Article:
The backdrop, a dark, enormous space. 2,400 flickering tea lights swirl translucent shapes on colossal pillars. Objects magnified, shadows long, sweet smoke of incense in the air. Outside, the wind dances with Cathedral bells. Forty days after Christmas, on February 2, the Feast of Candlemas celebrates the presentation of Christ in the Temple.
“We’ll go to the grocery store, then the Cathedral,” we conclude, as if the 11th century structure is an ordinary detour on our way home.
“Let’s get there an hour early for good seats.” The traditional mantra for every Durham Cathedral event we attend sets our schedule in motion. To arrive in time for optimal pew is a matter of [self-indulgent] principle. Arguments can spark over 5 minutes’ delay that threatens to jeopardize the supreme seat. If you were of small stature you’d understand. And the acoustics in the back two-thirds of the Cathedral are, well, unsatisfactory. The organ is not always played at optimal volume. If you don’t sit at the foot of the pipes, you can’t feel music in your bones. Up front. In the quire, if possible. Next to the verger, even.
The seriousness by which we indulge in this endeavor, one might think we have no life. We arrive 55 minutes early. Once again, reminiscent of last year’s Easter sunrise service, we’re the first peasants to turn up. Lucky the door’s open, it’s freezing out.
Inside, stewards are silently lighting thousands of tea lights. I volunteer to help. I am declined. Then, instead of walking directly to the coveted front row, I, in the spirit of graciousness, ask permission of a kindly steward. His reply is rudely interrupted by “the one in charge,” who points a long finger to the wooden bench at the back and says loudly, “Wait there till the candles are lit.” “But other people are in their seats...” she’s already turned her large stature to her next task, whirling her full-length faux grey-fox fir coat. Creating unnecessary draft.
I repeat my plight to Ben. His countenance has morphed into “the serious face.” It is a look I know well. “I’m not with you if you cause trouble” are words unspoken.
As soon as grey faux turns her busy back, I disappear into the shadows down the nave. The very front row is available but not always desirable. At the last minute this space may be reserved for participants. Or dignitaries. For peasants, four rows back seems safe. I save a place for Ben. The Cathedral seats a thousand, there are 5 people in the pews, best save a seat.
The choir is rehearsing. I stare into the flames; eyes lose focus, mind wonders everywhere. Stop-motion stills over 900 years. I count the prayers that have been said here. The prisoners that have been held here. The carpenters, the masons, the monks.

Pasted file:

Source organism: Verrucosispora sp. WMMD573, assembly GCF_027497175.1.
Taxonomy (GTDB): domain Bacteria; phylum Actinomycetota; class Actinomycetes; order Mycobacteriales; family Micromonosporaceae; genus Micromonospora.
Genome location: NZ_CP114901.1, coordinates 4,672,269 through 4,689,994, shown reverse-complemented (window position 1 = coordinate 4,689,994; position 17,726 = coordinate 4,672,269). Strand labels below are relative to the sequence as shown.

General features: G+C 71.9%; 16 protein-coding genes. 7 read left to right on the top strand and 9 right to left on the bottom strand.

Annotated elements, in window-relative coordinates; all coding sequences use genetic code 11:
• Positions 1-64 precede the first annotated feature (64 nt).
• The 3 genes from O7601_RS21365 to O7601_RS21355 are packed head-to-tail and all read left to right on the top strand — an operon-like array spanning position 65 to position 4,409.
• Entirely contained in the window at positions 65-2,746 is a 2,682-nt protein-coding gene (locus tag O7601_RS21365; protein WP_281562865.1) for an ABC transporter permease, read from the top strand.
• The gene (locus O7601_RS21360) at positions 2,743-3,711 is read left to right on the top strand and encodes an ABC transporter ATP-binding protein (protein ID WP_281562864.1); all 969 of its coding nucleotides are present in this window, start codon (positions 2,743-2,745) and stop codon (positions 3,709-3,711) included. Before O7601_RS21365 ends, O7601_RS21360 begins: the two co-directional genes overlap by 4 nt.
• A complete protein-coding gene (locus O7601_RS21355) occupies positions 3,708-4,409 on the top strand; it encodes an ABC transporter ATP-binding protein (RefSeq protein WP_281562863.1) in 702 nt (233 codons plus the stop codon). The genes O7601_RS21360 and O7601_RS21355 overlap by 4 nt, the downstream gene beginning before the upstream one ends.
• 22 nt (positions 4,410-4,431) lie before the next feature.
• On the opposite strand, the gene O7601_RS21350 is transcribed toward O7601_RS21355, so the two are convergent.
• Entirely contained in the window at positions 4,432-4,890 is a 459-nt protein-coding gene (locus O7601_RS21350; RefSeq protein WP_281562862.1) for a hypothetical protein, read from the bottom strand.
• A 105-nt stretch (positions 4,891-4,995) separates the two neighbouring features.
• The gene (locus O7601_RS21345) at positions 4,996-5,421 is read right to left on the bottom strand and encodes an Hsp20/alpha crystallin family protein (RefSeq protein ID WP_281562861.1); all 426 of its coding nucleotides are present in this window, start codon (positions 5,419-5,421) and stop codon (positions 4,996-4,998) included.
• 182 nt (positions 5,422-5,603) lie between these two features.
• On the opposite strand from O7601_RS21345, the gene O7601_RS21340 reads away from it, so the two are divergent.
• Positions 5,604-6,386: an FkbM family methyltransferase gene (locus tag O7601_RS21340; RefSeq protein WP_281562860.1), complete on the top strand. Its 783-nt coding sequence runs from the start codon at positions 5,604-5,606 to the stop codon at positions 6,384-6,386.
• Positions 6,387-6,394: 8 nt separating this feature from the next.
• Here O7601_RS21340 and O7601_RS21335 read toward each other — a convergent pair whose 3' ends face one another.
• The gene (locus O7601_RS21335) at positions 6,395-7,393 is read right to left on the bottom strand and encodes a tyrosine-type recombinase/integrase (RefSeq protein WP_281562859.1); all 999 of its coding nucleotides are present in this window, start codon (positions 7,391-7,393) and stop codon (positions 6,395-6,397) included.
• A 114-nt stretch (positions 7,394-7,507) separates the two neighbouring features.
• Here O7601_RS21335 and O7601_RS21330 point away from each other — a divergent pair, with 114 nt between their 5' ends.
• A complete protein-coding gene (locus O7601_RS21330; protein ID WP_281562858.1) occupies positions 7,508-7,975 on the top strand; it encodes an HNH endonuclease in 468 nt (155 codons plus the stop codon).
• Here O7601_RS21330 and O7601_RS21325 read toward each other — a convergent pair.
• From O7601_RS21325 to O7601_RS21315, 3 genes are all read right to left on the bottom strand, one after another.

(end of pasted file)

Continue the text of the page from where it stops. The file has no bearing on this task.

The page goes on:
Ben joins me in row four. He says the man in the grey suit told him we can sit in the quire if we like...
Of course we like! I interrupt my trance with this new concern. Baby steps. Deep breath, relax shoulders. As soon as the choir concludes practice, stand, very calmly, and move, no, glide forward — with a smile (friendly and vulnerable), slightly bowed (appropriate humility), head forward (bad posture), eyes fixed (assertive interest) — toward the quire.
. . .
The quire affords a panorama of the darkened nave and a thousand flickering lights. We are each holding a program and a long taper candle which we light, one to another, before the ministers enter. Our service tonight will follow the mass from the Sarum Missal, in Latin. There will be no congregational hymn.
We rise for the choir and priestly procession.
A prayer. The choir sings the antiphon, and the priests, who just came in, begin to file out. The congregation is invited to follow them into the nave. We walk the full perimeter of the Cathedral candle-lit as the choir chants medieval plainsong. I’m directly behind a golden priestly robe and the incense-swinging clergy. I move into the path of fragrant smoke. I choke a little.
Back in our seats, the men’s choir is accompanied by the Wetheringsett organ, a modern reconstruction* of the instrument common in churches around 1525. This tiny structure sits in the shadow of the resident Victorian pipe organ (98 speaking stops in 7 divisions). The Wetheringsett consists of only 46 notes, about 3.5 octaves. No pedals. Period music was written consisting of these notes only. While the organist plays, another works two enormous manual bellows. The sound is clear, lyrical, flute-like.
Sadly, a blustery night and blizzard warnings have frightened the locals who found their home hearth or the neighborhood pub warmer than this service. In years past, Candlemas filled the Cathedral. Tonight there are fewer in the congregation than the choir and priests combined. Had more come, they would not have left disappointed. And there was plenty of room in the front row.
We linger to watch the candles extinguish, and leave quietly with the smell of incense in our clothes.
*The Early English Organ Project was born out of a chance survival of an intriguing door in a farmhouse at Wetheringsett, Suffolk, found during conversion in 1977. The pattern of holes on one side and grooves on the other suggested a purpose, which was not revealed until shown to an organ specialist who recognized it as an organ soundboard of considerable antiquity. A replica of this pre-Reformation organ was completed in 2002 and has been touring various venues. There are no original (functional) surviving Tudor organs, and until now, very little information to go on. Music historians have had to rely on fragments, but with the 1977 find, it became possible to construct an authentic replica.
Many cathedrals, even churches, had more than one organ. Durham Cathedral once had five, three of them in the Quire for use at particular altars.